By Steve Weinstein
By Bryan Bierman
By Lindsey Rhoades
By Chaz Kangas
By Ben Westhoff and Sarah Purkrabek
By Jena Ardell
By Jesse Sendejas Jr.
By Katherine Turman
To answer your question, no, they haven't tried to make "Tubthumping II." Chumbawamba are perfectly aware that most of their listeners think their 10th or so album is their second, and they're beating everyone else to the backlash. The only song on WYSIWYGthat could pass for halftime music is a marching-band house anthem called "Smart Bomb," but it vanishes after two minutes, and anyway it calls out Dubya by name. (So long, Jock Jams 7.) The nominal single, "She's Got All the Friends," doesn't seem to have been thought out beyond the first line of the chorus, and stops dead for some Zappa-style doo-wop comedy halfway through. Ka-thunk.
Maybe that's just guilty self-sabotage, because WYSIWYGis otherwise a magnificent piece of entertainment-against-entertainment, as tight and bouncy as, um, a halftime show. Chumba's chief objection to pop culture, the subject of nearly every song here, is that it's incredibly stupid, which is also why they like it; their entrée into the pop mainstream was thumping on a big dumb tub. But that also makes them complicit, and they know it: A loop of somebody spitting "stu-pid stu-pid stu-pid" keeps fading into the mix, and the album ends with a candle-in-the-darkness singalong that condemns the band along with its audience. "Are the words to this song concise enough to follow?" they purr. "We're dumbing down, dum-de-dum-dum."
The other targets of their contempt are not exactly hard to hitsitcoms, McDonald's, Calvin Klein, the commercialization of the Webbut these are targets for good reason, too. And Chumba's attack on one of the fattest, juiciest bull's-eyes anywhere, "Celebration, Florida," has a great big smile with blood dribbling from its corners. Two Chumbas harmonize like a feel-good commercial, sticking in the Disney-planned community's name at the end of every line, with tasteful Hammond organ throbbing faintly in the background and B.J. Cole cooking on steel guitar; it's almost a minute before they drop in a line about "keeping out the deviants," and even then they sing as though they find social engineering a little bit sexy.
Their problem is that it's hard to get away with mocking mass culture, reveling in it, and being part of it at the same time. WYSIWYGhas more slogans than any album this side of Fear of a Black Planet("Where do you want to go today?" "I'm with stupid," "If you can bake a cake you can make a bomb," "A splendid time is guaranteed for all who can afford it"), and it's tempting to assign Chumba to the wrong side of them. Their Christmas present to their fan club was a cute fake girl-group single called "Tony Blair"not that a band that once contributed to the Fuck EMIcompilation and later signed to EMI Electrola really has much business singing lines like "Tony now you date/All the girls you used to hate/So I don't believe a single word you say." And the import single of "She's Got All the Friends" includes a plug for something called Copy Kills Music, which is not exactly sporting for a band that samples Negativland.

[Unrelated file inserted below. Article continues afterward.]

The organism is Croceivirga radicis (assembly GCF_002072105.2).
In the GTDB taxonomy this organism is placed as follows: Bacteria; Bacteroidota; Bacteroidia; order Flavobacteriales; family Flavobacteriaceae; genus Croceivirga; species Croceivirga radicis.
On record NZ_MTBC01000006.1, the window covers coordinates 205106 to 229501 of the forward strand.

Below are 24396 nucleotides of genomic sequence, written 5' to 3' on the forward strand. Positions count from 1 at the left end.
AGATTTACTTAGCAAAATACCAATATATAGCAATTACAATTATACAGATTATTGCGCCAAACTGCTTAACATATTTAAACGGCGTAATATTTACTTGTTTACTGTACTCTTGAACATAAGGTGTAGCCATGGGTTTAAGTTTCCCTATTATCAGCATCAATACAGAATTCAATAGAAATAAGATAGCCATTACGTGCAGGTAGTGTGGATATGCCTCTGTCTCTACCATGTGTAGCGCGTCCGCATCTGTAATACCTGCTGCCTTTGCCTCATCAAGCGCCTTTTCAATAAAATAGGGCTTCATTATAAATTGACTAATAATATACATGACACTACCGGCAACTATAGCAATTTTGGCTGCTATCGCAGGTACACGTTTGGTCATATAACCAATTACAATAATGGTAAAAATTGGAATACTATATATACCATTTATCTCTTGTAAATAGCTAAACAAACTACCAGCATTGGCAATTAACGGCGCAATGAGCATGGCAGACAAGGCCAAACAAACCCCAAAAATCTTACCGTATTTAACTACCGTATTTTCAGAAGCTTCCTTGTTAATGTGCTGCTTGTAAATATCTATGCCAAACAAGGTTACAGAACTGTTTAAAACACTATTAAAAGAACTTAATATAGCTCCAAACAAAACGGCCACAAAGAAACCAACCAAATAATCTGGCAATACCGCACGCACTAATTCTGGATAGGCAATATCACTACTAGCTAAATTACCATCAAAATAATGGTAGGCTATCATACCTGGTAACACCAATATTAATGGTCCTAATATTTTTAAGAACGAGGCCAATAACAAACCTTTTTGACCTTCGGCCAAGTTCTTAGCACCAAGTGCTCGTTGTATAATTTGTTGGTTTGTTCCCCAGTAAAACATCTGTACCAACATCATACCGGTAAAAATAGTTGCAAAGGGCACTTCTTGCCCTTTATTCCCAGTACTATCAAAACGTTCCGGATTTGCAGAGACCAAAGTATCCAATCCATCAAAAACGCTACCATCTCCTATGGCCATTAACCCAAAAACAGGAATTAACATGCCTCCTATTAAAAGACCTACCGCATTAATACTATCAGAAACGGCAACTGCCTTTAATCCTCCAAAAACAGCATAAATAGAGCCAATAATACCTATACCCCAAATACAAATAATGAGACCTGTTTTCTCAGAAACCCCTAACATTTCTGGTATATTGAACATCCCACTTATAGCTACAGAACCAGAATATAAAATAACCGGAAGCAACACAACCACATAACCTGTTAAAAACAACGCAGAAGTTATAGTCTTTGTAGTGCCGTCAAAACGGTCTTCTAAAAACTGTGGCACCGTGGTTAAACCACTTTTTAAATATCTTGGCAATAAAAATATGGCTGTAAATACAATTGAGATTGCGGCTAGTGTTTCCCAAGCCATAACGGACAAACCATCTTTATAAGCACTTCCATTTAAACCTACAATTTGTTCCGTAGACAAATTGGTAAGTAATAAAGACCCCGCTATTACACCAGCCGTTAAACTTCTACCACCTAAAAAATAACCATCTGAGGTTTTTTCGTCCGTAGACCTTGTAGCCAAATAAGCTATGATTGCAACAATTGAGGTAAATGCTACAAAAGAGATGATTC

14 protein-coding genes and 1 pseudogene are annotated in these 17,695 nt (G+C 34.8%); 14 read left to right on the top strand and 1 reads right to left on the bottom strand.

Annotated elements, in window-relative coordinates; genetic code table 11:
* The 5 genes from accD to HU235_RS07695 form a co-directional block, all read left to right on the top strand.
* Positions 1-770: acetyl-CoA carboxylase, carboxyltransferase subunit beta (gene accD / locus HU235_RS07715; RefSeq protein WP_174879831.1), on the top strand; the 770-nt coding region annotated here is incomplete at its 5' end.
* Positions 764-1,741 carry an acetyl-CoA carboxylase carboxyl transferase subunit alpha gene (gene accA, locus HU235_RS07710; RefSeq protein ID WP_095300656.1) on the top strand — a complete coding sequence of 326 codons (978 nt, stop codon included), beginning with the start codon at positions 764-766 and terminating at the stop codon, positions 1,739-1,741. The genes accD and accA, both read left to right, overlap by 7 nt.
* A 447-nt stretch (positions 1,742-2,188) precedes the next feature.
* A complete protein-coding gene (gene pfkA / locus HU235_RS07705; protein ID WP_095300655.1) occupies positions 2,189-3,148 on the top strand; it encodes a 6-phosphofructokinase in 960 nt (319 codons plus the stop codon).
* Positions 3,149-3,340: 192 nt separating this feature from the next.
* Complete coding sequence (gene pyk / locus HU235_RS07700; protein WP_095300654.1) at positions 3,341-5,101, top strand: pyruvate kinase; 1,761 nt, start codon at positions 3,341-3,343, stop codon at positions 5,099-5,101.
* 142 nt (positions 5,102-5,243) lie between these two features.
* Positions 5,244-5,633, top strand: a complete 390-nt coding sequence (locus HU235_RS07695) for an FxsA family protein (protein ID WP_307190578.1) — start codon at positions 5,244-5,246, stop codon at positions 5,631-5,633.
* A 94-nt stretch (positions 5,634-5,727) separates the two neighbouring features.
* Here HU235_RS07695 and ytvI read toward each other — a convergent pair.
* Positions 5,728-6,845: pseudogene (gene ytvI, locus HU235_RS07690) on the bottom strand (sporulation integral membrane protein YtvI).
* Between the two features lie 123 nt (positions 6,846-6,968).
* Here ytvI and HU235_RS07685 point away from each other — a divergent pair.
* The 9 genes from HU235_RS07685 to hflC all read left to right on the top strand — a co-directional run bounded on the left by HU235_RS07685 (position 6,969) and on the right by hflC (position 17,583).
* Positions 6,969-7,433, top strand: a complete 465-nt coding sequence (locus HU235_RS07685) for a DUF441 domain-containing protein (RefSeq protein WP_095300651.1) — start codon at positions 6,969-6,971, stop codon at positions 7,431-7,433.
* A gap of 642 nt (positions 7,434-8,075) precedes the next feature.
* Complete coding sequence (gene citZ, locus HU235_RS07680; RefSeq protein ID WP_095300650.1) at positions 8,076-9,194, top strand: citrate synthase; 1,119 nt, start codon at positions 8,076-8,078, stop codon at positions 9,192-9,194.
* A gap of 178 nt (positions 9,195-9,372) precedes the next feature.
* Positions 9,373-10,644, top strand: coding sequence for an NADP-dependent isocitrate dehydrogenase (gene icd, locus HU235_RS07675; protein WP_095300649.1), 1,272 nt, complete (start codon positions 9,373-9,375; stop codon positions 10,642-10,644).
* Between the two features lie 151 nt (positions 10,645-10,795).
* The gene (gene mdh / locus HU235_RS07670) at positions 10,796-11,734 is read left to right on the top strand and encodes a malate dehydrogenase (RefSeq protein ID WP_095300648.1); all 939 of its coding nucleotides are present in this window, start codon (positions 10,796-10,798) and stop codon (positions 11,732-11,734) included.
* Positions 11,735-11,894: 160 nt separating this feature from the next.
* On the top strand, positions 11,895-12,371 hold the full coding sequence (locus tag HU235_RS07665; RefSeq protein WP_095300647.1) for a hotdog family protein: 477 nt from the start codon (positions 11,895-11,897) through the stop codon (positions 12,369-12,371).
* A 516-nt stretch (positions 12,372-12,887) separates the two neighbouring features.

But if you can accept that Chumbawamba are, as the South Carolina hardcore band In/ Humanity put it, "Circle A Spice," then what you get is what you see, and maybe what you want. Listening to WYSIWYGis thrilling, like watching 100 channels of cartoons with a remote that keeps going off on its own. It rarely goes more than a few seconds without some new soundbite or production gimmick or countermelody providing a shiny distraction. Half of its songs come in under the two-minute mark, though 45 seconds of a Damien Hirst joke called "The Physical Impossibility of Death in the Mind of Jerry Springer" is just about right. Also, they get points for realizing that "I got a plastic toy with my Happy Meal" can be sung to the tune of "Surfin' Bird."
They take a deep breath and get serious only once, on a radiant close-harmony version of "New York Mining Disaster 1941"which the Bee Gees picked up from the English trad folk singer Martin Carthy, who calls it "a great piece of collective imagination." For two minutes, Chumbawamba sound like what their mythology says they are: a bunch of radicals from Leeds who started living and singing protest songs together more than 15 years ago; who carried on a backstreet affair with the straight world's sweet stupidities, fell in love, and eventually went legit, with all the compromises that entailed. It's also WYSIWYG's only intimation that there's something they care about enough that they'd skewer the rest of the world to protect iteven if it's just the sound of their own voices.